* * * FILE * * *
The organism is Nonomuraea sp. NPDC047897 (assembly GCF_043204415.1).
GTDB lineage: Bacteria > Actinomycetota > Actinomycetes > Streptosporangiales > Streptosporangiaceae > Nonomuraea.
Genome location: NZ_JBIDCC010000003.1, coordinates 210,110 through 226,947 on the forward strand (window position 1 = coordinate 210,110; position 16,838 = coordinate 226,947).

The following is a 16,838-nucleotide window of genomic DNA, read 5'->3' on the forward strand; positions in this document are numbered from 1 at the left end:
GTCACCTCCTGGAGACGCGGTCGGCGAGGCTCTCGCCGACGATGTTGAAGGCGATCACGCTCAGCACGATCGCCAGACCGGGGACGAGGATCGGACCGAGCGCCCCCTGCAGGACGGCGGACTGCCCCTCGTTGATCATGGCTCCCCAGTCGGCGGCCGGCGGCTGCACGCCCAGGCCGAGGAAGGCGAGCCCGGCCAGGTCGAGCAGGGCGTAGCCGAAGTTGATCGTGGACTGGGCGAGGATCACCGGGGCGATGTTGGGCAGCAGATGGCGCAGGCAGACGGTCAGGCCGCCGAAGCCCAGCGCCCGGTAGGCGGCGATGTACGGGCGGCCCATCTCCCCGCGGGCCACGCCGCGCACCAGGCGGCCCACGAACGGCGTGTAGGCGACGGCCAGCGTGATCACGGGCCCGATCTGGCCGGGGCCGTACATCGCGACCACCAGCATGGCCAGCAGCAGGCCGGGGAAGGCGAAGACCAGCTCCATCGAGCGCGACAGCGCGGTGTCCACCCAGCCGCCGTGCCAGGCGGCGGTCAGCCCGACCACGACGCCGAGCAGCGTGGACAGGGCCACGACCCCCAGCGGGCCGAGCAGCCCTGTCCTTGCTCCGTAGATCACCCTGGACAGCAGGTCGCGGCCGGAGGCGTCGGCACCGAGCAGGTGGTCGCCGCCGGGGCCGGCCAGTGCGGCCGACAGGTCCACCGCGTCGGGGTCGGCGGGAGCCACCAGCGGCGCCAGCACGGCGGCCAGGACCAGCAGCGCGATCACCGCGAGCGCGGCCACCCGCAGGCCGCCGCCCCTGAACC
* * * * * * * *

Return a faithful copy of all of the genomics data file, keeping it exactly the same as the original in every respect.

The organism is Nonomuraea sp. NPDC047897 (assembly GCF_043204415.1).
GTDB lineage: Bacteria > Actinomycetota > Actinomycetes > Streptosporangiales > Streptosporangiaceae > Nonomuraea.
Genome location: NZ_JBIDCC010000003.1, coordinates 210,110 through 226,947 on the forward strand (window position 1 = coordinate 210,110; position 16,838 = coordinate 226,947).

The following is a 16,838-nucleotide window of genomic DNA, read 5'->3' on the forward strand; positions in this document are numbered from 1 at the left end:
GTCACCTCCTGGAGACGCGGTCGGCGAGGCTCTCGCCGACGATGTTGAAGGCGATCACGCTCAGCACGATCGCCAGACCGGGGACGAGGATCGGACCGAGCGCCCCCTGCAGGACGGCGGACTGCCCCTCGTTGATCATGGCTCCCCAGTCGGCGGCCGGCGGCTGCACGCCCAGGCCGAGGAAGGCGAGCCCGGCCAGGTCGAGCAGGGCGTAGCCGAAGTTGATCGTGGACTGGGCGAGGATCACCGGGGCGATGTTGGGCAGCAGATGGCGCAGGCAGACGGTCAGGCCGCCGAAGCCCAGCGCCCGGTAGGCGGCGATGTACGGGCGGCCCATCTCCCCGCGGGCCACGCCGCGCACCAGGCGGCCCACGAACGGCGTGTAGGCGACGGCCAGCGTGATCACGGGCCCGATCTGGCCGGGGCCGTACATCGCGACCACCAGCATGGCCAGCAGCAGGCCGGGGAAGGCGAAGACCAGCTCCATCGAGCGCGACAGCGCGGTGTCCACCCAGCCGCCGTGCCAGGCGGCGGTCAGCCCGACCACGACGCCGAGCAGCGTGGACAGGGCCACGACCCCCAGCGGGCCGAGCAGCCCTGTCCTTGCTCCGTAGATCACCCTGGACAGCAGGTCGCGGCCGGAGGCGTCGGCACCGAGCAGGTGGTCGCCGCCGGGGCCGGCCAGTGCGGCCGACAGGTCCACCGCGTCGGGGTCGGCGGGAGCCACCAGCGGCGCCAGCACGGCGGCCAGGACCAGCAGCGCGATCACCGCGAGCGCGGCCACCCGCAGGCCGCCGCCCCTGAACC